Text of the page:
work needed for network booting Debian Live
On Wednesday 26 April 2006 23:43, Andrew Donnellan wrote:
> Couldn't you use an option on the kernel commandline? Or store it on a
> floppy disc/USB drive? Many older computers can't netboot from BIOS,
> so something like this would be helpful. There's also things like
> BOOTP and so on that can be used.
Yes but why both? If you have the floppy/USB, that's all you need. No need to
add a CD to the mix.
Any computer made after ~1995 can be made to netboot with a proper network
card installed in it. That's what we do; we sell NIC cards for ~$20 people to
convert older PC's in to terminals. We used to do only LTSP but we are now
finding that "old PC" generally means something with at least 128 MB of RAM.
So, we thought it would be nice to run the full OS on those kinds of systems.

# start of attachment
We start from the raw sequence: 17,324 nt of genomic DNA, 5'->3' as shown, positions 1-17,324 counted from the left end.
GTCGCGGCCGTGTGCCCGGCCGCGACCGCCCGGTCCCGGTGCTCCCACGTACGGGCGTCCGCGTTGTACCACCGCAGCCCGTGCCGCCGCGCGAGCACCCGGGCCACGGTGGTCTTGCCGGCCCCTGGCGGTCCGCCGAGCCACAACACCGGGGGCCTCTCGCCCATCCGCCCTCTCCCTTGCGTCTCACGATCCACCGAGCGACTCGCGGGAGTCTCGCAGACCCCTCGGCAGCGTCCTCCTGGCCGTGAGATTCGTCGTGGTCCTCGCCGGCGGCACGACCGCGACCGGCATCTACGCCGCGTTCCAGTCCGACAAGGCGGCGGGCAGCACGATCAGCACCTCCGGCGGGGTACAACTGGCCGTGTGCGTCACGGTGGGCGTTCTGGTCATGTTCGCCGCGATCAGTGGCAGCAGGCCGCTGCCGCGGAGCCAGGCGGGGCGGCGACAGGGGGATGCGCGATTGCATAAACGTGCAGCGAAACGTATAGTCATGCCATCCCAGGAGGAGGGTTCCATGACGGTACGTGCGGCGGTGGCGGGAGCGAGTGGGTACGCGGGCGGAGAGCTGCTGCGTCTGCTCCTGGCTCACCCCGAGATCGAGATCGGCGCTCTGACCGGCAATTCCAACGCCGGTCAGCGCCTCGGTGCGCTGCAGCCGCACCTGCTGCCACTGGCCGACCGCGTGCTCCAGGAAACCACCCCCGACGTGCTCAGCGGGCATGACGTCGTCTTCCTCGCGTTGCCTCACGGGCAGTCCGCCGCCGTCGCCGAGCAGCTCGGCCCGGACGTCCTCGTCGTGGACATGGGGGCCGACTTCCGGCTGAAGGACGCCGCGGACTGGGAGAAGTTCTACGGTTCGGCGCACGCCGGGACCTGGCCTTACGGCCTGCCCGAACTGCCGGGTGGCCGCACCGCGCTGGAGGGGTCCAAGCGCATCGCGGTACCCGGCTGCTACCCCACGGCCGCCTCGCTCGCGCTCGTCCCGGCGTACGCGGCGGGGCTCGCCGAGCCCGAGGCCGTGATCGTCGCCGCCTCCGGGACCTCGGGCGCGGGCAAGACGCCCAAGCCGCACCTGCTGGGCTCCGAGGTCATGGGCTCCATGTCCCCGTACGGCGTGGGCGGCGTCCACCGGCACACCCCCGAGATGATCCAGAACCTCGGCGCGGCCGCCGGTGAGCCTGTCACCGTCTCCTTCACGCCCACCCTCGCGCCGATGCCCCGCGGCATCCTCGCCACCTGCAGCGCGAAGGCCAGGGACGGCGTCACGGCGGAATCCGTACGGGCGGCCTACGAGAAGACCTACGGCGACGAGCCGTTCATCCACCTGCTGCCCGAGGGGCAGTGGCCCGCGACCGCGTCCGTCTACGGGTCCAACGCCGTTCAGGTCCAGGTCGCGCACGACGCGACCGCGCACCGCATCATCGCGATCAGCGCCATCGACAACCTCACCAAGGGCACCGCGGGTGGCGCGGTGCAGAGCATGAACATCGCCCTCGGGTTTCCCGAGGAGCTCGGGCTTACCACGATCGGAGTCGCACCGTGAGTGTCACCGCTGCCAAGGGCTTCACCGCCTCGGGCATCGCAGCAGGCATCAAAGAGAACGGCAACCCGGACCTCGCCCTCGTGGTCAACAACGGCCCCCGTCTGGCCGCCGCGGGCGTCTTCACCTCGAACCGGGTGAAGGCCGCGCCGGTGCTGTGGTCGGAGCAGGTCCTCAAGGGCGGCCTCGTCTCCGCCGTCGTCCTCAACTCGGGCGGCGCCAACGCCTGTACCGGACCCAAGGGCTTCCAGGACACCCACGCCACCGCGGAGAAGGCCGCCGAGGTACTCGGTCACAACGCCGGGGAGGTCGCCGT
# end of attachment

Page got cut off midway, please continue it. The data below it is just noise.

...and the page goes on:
BOOTP is a deprecated protocol very similar to DHCP. DHCP replaces BOOTP in
every way. The process I described in my first email which uses DHCP is all
that is needed for network booting.
> Why would you need the kernel and initrd?
They are only needed in the case of trying to netboot /without/ PXE enabled
DHCP. You need them because you need to be able to get the network card
online so that it can talk to the server. That's what PXE enables. If you
don't have PXE, then you have to get the entire Linux network subsystem
online before mounting the root filesystem.
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